Author: Captain Kaufmann
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Picture this: You are driving along the highway when you come around a bend, the trees make way to the most beautiful view. right in front of you stands Mt. Hood with an elevation of 11,250 ft. You continue driving until you come to the White River Sno-Park on the other side of the Mountain. More than adequate parking, a super easy registration/packet pick-up process, then you just have to wait for the start. The Mt. Hood Scramble is put on by X-dog Events, the majority of their races are on Sundays and typically start at 10 am. This means that racers have plenty of time to get to the venue from nearby towns and suburbs of Portland Oregon, pick up their packets, and get warmed up for the scramble.
On the registration page X-dog Events describes this race as the grandfather of filth with a description that says “Do not expect some cutesy lil’ downtown 5k, or some wussy boy trail run.” while many of us enjoy our man-made obstacle course races, there is something about natural obstacles that increase the level of fun.
The course is well marked with orange cones, flags, or ribbons tied on trees, so if you get lost it is your own fault. However, navigating the course is a part of the adventure. You should never follow the person in front of you, but make sure you can always see the next marker up ahead. For those of you who hate climbing hills or death marches, rest assured there is only one hill at this race, it’s called Mt. Hood. The race begins on a simple gravel trail along the river before the steepest ascent of the course. This is typically where the front of the pack breaks away as it is a race to make it across the river, and into the forest. If the various sized rock scramble didn’t get your ankles, the next section might. This is no neatly groomed trail like many of us are so used to. Your eyes have to be continuously searching for the next marker hanging from a tree. Don’t forget to focus on where you are running, though, or you will get tripped up by whatever lay on the forest floor or smacked in the face by a branch the person in front of you just ran through.
Around a mile and a half into the course, you get to start running downhill on a trail that allows you to gather some speed. As you finally get into a groove the markers suddenly disappear unless you were able to notice the course made a sharp turn into the trees just enough to throw off your rhythm. About 50 yards ahead the course drops back onto the trail and you get going again.
Halfway through the course, you are back near the starting line at the temptation station, where you have the option of water or a shot of fireball and a small cup of beer. Many racers take this as a challenge and accept the alcohol before continuing to run downriver. A little over 3 miles and you have entered the roughest part of the course. Technical rocky terrain, and switchback markings with small gaps in trees to shoot through. When you have successfully navigated your way and begin running back up the river this is no easy task either. The sandy terrain shifts under every footstep, and the incline continues to play a factor.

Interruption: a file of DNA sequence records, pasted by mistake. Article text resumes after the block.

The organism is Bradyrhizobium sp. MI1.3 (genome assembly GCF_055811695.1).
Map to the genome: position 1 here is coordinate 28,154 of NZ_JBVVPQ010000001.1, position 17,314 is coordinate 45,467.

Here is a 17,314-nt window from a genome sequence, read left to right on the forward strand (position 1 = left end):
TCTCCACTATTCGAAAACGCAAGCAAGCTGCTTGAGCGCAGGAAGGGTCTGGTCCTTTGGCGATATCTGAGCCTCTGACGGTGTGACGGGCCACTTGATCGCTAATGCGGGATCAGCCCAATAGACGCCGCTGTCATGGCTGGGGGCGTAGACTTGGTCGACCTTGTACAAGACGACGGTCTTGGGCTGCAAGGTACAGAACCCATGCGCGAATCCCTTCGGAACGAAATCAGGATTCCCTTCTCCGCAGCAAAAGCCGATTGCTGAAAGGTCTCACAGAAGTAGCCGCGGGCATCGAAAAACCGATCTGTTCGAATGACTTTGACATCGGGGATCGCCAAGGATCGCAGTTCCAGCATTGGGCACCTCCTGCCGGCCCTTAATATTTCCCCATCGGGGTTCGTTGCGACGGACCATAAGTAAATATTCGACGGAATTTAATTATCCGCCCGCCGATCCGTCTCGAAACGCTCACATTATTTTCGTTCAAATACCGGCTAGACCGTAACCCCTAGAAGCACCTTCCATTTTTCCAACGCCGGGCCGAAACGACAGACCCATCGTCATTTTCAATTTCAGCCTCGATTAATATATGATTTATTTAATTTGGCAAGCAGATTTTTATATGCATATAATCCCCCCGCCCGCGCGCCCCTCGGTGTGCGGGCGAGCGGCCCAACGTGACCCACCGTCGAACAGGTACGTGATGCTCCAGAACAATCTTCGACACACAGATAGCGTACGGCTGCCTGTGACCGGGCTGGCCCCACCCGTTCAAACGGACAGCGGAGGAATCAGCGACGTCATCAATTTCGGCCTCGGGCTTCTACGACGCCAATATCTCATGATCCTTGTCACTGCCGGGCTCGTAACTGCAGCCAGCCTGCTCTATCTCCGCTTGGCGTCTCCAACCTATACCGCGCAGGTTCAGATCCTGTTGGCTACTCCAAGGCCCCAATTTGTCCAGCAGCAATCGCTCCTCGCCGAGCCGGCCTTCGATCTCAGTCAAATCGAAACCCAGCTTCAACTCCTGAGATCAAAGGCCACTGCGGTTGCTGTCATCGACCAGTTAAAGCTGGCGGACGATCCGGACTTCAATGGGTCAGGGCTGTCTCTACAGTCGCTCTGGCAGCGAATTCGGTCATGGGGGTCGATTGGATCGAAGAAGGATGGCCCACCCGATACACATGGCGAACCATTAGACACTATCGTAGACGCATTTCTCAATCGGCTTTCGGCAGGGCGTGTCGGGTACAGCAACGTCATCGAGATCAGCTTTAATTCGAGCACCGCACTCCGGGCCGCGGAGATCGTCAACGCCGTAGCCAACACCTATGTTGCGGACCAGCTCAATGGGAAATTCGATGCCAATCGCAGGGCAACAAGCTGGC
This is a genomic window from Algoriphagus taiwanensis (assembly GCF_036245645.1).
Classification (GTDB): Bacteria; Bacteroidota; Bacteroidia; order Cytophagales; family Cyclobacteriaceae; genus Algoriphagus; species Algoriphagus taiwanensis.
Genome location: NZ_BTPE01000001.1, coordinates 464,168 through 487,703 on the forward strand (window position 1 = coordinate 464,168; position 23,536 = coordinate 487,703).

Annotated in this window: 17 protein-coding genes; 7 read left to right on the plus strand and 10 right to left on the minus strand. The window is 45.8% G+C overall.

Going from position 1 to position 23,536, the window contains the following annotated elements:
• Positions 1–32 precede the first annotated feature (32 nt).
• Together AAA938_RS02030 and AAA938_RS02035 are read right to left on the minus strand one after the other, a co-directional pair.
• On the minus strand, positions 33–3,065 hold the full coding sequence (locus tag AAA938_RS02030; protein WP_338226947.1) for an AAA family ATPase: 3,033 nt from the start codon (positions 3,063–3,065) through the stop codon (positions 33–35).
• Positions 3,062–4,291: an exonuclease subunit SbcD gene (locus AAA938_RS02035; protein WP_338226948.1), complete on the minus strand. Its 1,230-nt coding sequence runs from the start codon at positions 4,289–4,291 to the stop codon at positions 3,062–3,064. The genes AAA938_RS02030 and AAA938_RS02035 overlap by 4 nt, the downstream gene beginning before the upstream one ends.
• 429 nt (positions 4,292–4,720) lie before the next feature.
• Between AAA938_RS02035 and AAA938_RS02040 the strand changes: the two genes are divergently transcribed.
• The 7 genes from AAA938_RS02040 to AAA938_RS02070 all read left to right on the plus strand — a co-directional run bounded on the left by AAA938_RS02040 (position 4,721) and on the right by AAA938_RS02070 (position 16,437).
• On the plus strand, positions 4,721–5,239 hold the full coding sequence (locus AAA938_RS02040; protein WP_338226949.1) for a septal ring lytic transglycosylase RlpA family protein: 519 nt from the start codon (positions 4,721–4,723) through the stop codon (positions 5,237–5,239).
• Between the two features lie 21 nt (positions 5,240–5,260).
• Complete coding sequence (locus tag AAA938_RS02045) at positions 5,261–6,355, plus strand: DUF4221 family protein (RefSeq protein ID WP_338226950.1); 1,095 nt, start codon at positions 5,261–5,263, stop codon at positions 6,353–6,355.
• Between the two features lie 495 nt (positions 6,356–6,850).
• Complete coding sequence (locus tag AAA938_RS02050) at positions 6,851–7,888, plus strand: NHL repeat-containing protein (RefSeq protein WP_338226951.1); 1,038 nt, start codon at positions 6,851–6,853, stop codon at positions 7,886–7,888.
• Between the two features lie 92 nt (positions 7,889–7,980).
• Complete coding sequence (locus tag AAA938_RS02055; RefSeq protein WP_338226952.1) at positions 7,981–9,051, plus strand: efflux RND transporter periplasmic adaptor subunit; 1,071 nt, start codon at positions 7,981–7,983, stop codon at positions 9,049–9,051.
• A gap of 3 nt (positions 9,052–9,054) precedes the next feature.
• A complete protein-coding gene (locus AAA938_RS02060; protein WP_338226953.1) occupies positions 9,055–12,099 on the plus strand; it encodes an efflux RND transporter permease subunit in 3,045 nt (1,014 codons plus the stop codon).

After you have crossed the finish line you are welcomed with a beer and buckets of pasta salad, there is a raffle for some prizes and an awards ceremony. As they do with all the X-Dog races, overall and age group winners receive dog tags, and if it is your first X-Dog Event you can get a sticker that says, “I Lost My V with the X.”
The following photos showcase your top 3 male and female athletes, with 1st in the center, 2nd on the left, and 3rd on the right;
I would argue that this is the most underrated race in the Pacific Northwest. A good mix of everything, from short steep hills, extremely technical terrain, bushwacking and tree dodging, river crossings and course navigation. I would rate it a 5 every time as it was fantastic, and one of the best races, every season. The lighthearted atmosphere and the genuine love for running that the hosts at X-dog bring really makes you feel like part of the family, not just another source of revenue. So if you’re up for the adventure, and wish to tackle some real obstacles, I hope to see you next year!
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